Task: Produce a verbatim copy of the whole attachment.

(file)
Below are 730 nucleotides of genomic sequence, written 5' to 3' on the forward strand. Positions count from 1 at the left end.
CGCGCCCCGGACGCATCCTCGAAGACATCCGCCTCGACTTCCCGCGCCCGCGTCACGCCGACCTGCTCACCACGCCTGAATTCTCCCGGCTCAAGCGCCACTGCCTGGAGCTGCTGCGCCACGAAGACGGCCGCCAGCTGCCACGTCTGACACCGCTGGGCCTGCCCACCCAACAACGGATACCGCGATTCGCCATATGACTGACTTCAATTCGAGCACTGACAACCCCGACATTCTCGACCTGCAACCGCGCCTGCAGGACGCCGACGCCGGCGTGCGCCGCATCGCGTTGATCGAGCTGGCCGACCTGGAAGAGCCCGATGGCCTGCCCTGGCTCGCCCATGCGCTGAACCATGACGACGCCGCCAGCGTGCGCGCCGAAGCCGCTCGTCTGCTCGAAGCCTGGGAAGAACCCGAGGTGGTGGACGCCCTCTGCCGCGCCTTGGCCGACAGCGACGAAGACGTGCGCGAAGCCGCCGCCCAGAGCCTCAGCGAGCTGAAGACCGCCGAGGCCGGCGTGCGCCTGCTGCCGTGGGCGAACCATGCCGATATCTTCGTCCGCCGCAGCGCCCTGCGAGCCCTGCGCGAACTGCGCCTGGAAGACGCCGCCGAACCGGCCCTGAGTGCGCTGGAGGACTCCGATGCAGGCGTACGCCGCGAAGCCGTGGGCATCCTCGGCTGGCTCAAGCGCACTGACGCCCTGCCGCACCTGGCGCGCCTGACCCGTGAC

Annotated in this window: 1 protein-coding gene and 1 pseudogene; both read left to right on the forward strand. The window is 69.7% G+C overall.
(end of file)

Below are 730 nucleotides of genomic sequence, written 5' to 3' on the forward strand. Positions count from 1 at the left end.
CGCGCCCCGGACGCATCCTCGAAGACATCCGCCTCGACTTCCCGCGCCCGCGTCACGCCGACCTGCTCACCACGCCTGAATTCTCCCGGCTCAAGCGCCACTGCCTGGAGCTGCTGCGCCACGAAGACGGCCGCCAGCTGCCACGTCTGACACCGCTGGGCCTGCCCACCCAACAACGGATACCGCGATTCGCCATATGACTGACTTCAATTCGAGCACTGACAACCCCGACATTCTCGACCTGCAACCGCGCCTGCAGGACGCCGACGCCGGCGTGCGCCGCATCGCGTTGATCGAGCTGGCCGACCTGGAAGAGCCCGATGGCCTGCCCTGGCTCGCCCATGCGCTGAACCATGACGACGCCGCCAGCGTGCGCGCCGAAGCCGCTCGTCTGCTCGAAGCCTGGGAAGAACCCGAGGTGGTGGACGCCCTCTGCCGCGCCTTGGCCGACAGCGACGAAGACGTGCGCGAAGCCGCCGCCCAGAGCCTCAGCGAGCTGAAGACCGCCGAGGCCGGCGTGCGCCTGCTGCCGTGGGCGAACCATGCCGATATCTTCGTCCGCCGCAGCGCCCTGCGAGCCCTGCGCGAACTGCGCCTGGAAGACGCCGCCGAACCGGCCCTGAGTGCGCTGGAGGACTCCGATGCAGGCGTACGCCGCGAAGCCGTGGGCATCCTCGGCTGGCTCAAGCGCACTGACGCCCTGCCGCACCTGGCGCGCCTGACCCGTGAC

Annotated in this window: 1 protein-coding gene and 1 pseudogene; both read left to right on the forward strand. The window is 69.7% G+C overall.